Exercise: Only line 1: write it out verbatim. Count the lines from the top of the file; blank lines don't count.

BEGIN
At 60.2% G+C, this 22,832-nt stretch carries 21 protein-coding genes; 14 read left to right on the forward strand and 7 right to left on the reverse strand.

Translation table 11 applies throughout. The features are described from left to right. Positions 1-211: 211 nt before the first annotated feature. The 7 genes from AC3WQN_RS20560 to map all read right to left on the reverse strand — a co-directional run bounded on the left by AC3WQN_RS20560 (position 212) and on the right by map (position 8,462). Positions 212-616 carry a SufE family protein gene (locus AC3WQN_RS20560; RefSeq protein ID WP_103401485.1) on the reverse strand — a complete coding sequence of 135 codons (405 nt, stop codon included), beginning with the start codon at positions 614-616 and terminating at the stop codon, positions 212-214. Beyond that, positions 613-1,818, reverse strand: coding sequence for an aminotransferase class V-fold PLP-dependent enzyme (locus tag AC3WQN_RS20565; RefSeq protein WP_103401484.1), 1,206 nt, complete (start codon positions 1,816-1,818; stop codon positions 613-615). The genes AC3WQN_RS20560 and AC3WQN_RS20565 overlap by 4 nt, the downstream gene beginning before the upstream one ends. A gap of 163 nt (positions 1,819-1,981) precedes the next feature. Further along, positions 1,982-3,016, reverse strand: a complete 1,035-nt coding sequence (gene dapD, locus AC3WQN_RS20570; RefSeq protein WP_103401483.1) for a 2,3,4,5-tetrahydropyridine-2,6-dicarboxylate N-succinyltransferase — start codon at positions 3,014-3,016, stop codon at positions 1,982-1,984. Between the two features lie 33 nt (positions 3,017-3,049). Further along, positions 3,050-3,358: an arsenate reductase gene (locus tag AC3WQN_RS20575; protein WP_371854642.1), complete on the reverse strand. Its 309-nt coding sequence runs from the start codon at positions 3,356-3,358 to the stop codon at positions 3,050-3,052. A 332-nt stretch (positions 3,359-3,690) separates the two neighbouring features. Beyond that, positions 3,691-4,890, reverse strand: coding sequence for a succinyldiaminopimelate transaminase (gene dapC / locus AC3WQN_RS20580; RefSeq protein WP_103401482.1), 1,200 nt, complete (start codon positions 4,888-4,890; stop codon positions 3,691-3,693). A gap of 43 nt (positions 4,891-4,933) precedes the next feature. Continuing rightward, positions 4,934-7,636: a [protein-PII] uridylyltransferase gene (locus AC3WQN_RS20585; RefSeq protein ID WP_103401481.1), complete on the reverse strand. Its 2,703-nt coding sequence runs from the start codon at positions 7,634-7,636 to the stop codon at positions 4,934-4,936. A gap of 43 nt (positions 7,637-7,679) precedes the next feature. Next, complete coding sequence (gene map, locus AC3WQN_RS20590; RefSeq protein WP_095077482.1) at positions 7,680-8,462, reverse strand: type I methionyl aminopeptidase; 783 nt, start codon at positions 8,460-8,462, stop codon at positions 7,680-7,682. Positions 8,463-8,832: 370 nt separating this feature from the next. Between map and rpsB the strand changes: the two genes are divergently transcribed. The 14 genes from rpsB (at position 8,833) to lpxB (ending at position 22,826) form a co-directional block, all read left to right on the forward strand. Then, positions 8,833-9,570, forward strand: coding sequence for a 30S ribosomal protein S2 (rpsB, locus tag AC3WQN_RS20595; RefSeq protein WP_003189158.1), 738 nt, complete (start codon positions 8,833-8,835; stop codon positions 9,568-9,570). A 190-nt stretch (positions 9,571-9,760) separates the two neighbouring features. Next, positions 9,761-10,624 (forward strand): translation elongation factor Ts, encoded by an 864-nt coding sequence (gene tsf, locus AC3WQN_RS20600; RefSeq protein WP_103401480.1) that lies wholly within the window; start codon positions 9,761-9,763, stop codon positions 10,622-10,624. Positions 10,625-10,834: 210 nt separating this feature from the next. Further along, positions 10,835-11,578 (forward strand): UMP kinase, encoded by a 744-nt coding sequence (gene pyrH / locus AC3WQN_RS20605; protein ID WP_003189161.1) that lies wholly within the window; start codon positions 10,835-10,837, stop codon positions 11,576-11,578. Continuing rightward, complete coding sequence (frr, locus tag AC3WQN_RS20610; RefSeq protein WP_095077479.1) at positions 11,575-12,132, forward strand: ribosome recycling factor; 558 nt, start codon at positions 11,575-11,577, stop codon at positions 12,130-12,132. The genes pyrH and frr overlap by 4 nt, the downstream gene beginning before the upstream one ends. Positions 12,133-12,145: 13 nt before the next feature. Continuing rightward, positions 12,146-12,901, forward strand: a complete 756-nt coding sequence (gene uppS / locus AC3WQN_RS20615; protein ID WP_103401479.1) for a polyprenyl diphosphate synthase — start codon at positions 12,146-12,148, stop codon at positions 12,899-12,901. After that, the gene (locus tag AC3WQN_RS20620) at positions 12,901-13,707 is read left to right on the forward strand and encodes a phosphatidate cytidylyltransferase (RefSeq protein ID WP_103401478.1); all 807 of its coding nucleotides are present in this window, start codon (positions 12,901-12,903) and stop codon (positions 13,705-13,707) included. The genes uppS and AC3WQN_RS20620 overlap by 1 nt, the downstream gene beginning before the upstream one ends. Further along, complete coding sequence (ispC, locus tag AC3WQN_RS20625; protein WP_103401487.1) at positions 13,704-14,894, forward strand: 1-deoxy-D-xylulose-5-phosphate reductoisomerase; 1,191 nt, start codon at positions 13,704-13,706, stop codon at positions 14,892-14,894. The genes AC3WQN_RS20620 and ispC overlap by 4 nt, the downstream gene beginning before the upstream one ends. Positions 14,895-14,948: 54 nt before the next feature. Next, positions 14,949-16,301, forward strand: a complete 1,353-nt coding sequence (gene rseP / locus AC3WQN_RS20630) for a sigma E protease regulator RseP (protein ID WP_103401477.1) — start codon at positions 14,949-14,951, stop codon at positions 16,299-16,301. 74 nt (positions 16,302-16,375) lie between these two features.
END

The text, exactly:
At 60.2% G+C, this 22,832-nt stretch carries 21 protein-coding genes; 14 read left to right on the forward strand and 7 right to left on the reverse strand.